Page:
In addition to taking classes, running for the Hobart cross country team, working multiple jobs and being involved with several clubs on campus, Jonathan Garcia ’23 found time in September to take part in the Great Cycle Challenge, a fundraiser for children’s cancer research. In total, he biked 600 miles and raised $3,525.
Garcia learned about the challenge when a friend posted about it on social media. “I was inspired to take part in the challenge because I love biking and because my brother was diagnosed with a rare yet treatable cancer when he was a child,” Garcia says.
The Great Cycle Challenge wasn’t Garcia’s first experience supporting children with cancer. After volunteering for the Ronald McDonald Walk for Kids, a fundraiser for children suffering medical illnesses, he was motivated to become more involved in children’s cancer research and finds inspiration in the resilience that kids with serious illness often display.
At the start of September, Garcia pledged to bike 500 miles and set his fundraising goal at $2,500. He informed potential supporters through social media posts, emails and phone calls. “I sent about 100 emails to friends, family, faculty and different departments on campus. I wanted to reach as many people as I knew,” Garcia says.
He certainly spread the word — Garcia reached his fundraising goal in just 24 hours. “I’m so amazed and happy and grateful for all of the support I’ve received throughout whole thing, especially in the first day,” Garcia says. After such a successful first day, he pledged 100 more miles and raised his fundraising goal to $3,500.
Though his fundraising goals were quickly realized, Garcia had to put in consistent work to reach his cycling goal. He biked five or six times a week, with “shorter” two-hour rides on the weekdays and longer rides on the weekends. Though he mainly stayed in and around Geneva, Garcia has biked three times around the entirety of Seneca Lake.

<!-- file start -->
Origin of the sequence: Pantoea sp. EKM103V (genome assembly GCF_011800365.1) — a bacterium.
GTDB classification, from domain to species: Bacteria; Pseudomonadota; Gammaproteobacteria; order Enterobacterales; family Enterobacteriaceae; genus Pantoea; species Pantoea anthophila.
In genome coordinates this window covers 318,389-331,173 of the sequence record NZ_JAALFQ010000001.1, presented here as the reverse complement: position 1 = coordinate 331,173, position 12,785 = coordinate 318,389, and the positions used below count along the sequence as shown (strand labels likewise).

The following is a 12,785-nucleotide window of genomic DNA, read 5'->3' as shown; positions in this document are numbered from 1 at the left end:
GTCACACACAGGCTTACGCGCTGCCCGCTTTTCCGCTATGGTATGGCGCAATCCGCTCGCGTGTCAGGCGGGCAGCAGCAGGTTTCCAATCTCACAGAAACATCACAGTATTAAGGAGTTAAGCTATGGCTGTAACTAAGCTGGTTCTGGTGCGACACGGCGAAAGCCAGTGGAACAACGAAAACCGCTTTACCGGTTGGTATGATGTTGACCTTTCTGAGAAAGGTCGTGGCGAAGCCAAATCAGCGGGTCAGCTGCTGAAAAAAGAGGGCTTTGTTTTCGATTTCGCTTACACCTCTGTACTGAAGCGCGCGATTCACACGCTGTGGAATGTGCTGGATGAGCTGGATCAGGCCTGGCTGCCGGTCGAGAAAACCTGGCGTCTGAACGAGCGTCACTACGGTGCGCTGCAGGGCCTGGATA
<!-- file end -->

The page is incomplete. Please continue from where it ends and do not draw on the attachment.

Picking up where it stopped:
A mathematics major enrolled in the Teacher Education Program, Garcia is considering a career in education. He loves working with kids and believes he would enjoy teaching but is also considering becoming a mathematics professor.
Though the challenge was quite a time commitment for Garcia, he says that “it’s the reason behind why I’m biking that keeps me going when I’m really busy with school. Children who are living with cancer are so strong, brave and impressive.”
Now that the challenge is over, Garcia has had time to reflect on the experience. “I’m glad to have been a part of the 134,700 people who came together to raise $14.5 million,” he says. “I am happy to know that as a result, there will be families who have support and hope.”
To learn more about the Children’s Cancer Research Fund and how the money raised by the Great Cycle Challenge benefits the lives of children with cancer, click here.